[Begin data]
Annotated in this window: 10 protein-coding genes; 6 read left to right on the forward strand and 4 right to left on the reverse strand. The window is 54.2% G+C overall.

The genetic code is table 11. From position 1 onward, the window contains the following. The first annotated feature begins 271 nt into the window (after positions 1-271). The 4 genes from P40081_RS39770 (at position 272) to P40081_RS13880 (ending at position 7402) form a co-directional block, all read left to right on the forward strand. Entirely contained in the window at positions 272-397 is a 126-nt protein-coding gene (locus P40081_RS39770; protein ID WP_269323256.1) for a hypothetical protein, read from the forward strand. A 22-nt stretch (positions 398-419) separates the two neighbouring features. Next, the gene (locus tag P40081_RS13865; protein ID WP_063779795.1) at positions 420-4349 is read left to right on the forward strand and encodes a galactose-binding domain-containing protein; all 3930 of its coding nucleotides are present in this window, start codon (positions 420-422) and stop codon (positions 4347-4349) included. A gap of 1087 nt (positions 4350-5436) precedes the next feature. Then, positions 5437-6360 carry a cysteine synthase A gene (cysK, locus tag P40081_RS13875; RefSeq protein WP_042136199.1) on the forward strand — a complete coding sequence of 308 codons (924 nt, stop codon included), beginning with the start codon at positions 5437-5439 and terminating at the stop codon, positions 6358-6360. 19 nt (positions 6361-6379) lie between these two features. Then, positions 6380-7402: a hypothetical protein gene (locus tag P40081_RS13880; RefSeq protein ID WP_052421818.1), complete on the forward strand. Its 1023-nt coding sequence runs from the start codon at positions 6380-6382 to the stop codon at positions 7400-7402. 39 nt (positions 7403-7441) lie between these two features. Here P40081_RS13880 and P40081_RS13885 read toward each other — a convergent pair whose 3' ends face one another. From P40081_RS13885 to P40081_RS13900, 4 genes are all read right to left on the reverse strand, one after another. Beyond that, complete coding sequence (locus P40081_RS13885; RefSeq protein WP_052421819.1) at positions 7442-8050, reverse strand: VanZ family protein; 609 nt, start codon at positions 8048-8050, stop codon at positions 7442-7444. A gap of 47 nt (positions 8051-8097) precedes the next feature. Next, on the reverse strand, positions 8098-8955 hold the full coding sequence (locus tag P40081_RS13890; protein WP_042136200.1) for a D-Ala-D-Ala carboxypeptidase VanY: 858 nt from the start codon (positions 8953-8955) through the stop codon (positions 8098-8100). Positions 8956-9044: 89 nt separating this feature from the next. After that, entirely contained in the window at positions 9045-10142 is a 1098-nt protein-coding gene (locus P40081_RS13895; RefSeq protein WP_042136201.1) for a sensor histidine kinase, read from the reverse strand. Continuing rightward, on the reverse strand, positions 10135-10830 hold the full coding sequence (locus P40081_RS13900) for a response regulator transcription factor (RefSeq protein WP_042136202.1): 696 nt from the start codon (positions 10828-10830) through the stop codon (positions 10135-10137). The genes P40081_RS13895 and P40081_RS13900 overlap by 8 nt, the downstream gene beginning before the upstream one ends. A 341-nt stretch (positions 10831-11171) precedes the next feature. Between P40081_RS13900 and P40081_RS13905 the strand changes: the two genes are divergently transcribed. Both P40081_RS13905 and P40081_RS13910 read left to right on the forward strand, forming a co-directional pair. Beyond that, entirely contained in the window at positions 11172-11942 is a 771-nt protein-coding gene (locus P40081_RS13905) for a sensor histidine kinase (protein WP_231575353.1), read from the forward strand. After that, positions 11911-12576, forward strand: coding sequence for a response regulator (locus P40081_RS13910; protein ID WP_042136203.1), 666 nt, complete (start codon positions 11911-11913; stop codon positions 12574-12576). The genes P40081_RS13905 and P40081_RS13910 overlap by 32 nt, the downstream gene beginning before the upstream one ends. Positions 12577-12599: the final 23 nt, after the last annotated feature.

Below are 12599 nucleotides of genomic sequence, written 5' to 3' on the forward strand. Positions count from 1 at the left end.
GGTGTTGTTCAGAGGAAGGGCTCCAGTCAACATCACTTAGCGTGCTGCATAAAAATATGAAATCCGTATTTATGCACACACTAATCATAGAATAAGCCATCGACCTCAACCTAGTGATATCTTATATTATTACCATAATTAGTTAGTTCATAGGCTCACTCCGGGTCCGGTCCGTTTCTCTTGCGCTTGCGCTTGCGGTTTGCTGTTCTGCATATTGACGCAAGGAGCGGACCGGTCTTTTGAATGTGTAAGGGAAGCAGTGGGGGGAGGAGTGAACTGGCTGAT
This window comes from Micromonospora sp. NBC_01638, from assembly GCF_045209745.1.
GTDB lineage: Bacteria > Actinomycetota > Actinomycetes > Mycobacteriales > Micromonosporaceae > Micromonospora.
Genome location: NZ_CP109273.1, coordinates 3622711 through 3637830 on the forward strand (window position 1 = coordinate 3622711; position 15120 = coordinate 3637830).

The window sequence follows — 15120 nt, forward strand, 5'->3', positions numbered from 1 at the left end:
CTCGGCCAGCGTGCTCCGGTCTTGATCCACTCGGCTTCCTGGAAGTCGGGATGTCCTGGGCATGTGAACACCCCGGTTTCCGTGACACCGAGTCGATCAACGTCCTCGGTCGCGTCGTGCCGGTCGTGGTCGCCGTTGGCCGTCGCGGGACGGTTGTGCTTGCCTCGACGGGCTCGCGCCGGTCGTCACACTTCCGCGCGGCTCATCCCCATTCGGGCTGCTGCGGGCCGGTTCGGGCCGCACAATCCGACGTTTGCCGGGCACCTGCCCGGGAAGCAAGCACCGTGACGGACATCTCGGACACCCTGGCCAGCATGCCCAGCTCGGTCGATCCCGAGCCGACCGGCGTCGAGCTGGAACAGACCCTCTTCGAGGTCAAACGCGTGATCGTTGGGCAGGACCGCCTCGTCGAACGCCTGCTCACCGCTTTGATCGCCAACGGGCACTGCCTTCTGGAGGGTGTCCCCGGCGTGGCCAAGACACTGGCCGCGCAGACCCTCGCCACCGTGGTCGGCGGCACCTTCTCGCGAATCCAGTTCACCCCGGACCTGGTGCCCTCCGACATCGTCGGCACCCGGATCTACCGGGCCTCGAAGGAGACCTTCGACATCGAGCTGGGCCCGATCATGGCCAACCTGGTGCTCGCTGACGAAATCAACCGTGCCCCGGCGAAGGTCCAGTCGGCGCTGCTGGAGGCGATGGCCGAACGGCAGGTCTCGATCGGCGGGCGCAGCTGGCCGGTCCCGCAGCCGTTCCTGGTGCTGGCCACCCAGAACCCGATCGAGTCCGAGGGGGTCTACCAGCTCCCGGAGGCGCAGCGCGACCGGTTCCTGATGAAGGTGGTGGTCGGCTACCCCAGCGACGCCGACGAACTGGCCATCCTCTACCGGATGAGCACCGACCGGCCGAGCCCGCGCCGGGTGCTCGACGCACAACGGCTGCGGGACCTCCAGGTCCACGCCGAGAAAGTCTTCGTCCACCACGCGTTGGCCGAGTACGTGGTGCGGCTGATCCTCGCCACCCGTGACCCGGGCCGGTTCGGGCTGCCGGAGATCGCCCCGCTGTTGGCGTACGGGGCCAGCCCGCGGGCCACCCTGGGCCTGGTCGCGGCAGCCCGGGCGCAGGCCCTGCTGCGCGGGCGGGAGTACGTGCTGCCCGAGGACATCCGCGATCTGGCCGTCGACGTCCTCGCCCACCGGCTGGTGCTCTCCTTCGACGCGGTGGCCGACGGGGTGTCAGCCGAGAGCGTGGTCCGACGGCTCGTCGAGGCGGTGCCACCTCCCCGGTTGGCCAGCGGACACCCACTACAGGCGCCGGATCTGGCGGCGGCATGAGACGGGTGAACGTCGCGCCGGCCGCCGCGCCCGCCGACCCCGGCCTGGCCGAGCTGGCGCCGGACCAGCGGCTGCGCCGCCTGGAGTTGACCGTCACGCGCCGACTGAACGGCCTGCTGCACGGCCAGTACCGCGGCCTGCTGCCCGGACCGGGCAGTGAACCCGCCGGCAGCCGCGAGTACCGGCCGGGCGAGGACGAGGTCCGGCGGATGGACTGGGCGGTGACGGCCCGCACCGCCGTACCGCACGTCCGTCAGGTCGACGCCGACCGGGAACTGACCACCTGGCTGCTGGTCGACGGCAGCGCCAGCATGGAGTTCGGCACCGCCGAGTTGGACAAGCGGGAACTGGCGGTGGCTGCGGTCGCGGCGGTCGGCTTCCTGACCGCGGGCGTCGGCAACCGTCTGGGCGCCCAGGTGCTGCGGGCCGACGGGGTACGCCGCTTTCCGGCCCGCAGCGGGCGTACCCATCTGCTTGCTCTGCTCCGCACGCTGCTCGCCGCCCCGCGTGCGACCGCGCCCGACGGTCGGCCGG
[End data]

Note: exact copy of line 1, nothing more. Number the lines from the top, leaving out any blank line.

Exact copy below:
Annotated in this window: 10 protein-coding genes; 6 read left to right on the forward strand and 4 right to left on the reverse strand. The window is 54.2% G+C overall.